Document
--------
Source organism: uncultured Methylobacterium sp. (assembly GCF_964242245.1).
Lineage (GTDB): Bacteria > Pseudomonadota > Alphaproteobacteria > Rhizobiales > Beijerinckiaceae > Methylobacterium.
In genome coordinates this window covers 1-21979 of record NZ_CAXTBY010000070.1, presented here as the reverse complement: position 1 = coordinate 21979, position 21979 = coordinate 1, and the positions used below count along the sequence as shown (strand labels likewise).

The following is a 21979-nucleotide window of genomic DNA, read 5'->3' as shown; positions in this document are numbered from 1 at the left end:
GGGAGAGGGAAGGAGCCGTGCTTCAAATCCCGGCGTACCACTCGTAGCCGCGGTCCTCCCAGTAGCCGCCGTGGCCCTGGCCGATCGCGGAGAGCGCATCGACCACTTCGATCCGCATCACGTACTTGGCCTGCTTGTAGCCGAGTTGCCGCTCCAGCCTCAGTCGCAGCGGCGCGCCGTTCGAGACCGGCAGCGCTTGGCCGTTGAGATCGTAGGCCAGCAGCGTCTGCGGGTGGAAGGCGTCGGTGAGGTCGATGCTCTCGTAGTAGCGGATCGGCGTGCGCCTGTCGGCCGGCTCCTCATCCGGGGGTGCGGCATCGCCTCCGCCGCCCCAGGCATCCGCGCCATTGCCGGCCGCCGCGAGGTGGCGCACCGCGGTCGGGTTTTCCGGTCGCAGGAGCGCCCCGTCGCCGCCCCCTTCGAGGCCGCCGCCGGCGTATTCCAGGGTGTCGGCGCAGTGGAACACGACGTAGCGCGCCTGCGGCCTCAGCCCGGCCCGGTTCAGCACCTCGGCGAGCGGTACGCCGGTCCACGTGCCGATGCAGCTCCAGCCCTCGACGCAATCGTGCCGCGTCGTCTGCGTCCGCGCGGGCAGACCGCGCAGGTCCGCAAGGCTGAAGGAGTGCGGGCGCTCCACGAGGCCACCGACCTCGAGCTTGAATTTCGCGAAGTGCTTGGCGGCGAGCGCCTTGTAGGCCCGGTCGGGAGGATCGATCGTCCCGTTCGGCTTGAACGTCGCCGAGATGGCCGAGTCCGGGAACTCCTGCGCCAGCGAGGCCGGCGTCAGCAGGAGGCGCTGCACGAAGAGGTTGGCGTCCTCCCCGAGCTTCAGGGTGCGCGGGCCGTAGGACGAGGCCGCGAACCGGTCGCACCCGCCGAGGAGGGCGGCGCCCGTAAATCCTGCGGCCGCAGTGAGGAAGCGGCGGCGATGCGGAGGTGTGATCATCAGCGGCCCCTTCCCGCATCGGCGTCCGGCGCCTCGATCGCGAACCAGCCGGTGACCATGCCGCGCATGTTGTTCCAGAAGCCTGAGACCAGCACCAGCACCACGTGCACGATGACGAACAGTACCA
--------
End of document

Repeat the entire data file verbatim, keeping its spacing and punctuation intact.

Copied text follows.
Source organism: uncultured Methylobacterium sp. (assembly GCF_964242245.1).
Lineage (GTDB): Bacteria > Pseudomonadota > Alphaproteobacteria > Rhizobiales > Beijerinckiaceae > Methylobacterium.
In genome coordinates this window covers 1-21979 of record NZ_CAXTBY010000070.1, presented here as the reverse complement: position 1 = coordinate 21979, position 21979 = coordinate 1, and the positions used below count along the sequence as shown (strand labels likewise).

The following is a 21979-nucleotide window of genomic DNA, read 5'->3' as shown; positions in this document are numbered from 1 at the left end:
GGGAGAGGGAAGGAGCCGTGCTTCAAATCCCGGCGTACCACTCGTAGCCGCGGTCCTCCCAGTAGCCGCCGTGGCCCTGGCCGATCGCGGAGAGCGCATCGACCACTTCGATCCGCATCACGTACTTGGCCTGCTTGTAGCCGAGTTGCCGCTCCAGCCTCAGTCGCAGCGGCGCGCCGTTCGAGACCGGCAGCGCTTGGCCGTTGAGATCGTAGGCCAGCAGCGTCTGCGGGTGGAAGGCGTCGGTGAGGTCGATGCTCTCGTAGTAGCGGATCGGCGTGCGCCTGTCGGCCGGCTCCTCATCCGGGGGTGCGGCATCGCCTCCGCCGCCCCAGGCATCCGCGCCATTGCCGGCCGCCGCGAGGTGGCGCACCGCGGTCGGGTTTTCCGGTCGCAGGAGCGCCCCGTCGCCGCCCCCTTCGAGGCCGCCGCCGGCGTATTCCAGGGTGTCGGCGCAGTGGAACACGACGTAGCGCGCCTGCGGCCTCAGCCCGGCCCGGTTCAGCACCTCGGCGAGCGGTACGCCGGTCCACGTGCCGATGCAGCTCCAGCCCTCGACGCAATCGTGCCGCGTCGTCTGCGTCCGCGCGGGCAGACCGCGCAGGTCCGCAAGGCTGAAGGAGTGCGGGCGCTCCACGAGGCCACCGACCTCGAGCTTGAATTTCGCGAAGTGCTTGGCGGCGAGCGCCTTGTAGGCCCGGTCGGGAGGATCGATCGTCCCGTTCGGCTTGAACGTCGCCGAGATGGCCGAGTCCGGGAACTCCTGCGCCAGCGAGGCCGGCGTCAGCAGGAGGCGCTGCACGAAGAGGTTGGCGTCCTCCCCGAGCTTCAGGGTGCGCGGGCCGTAGGACGAGGCCGCGAACCGGTCGCACCCGCCGAGGAGGGCGGCGCCCGTAAATCCTGCGGCCGCAGTGAGGAAGCGGCGGCGATGCGGAGGTGTGATCATCAGCGGCCCCTTCCCGCATCGGCGTCCGGCGCCTCGATCGCGAACCAGCCGGTGACCATGCCGCGCATGTTGTTCCAGAAGCCTGAGACCAGCACCAGCACCACGTGCACGATGACGAACAGTACCA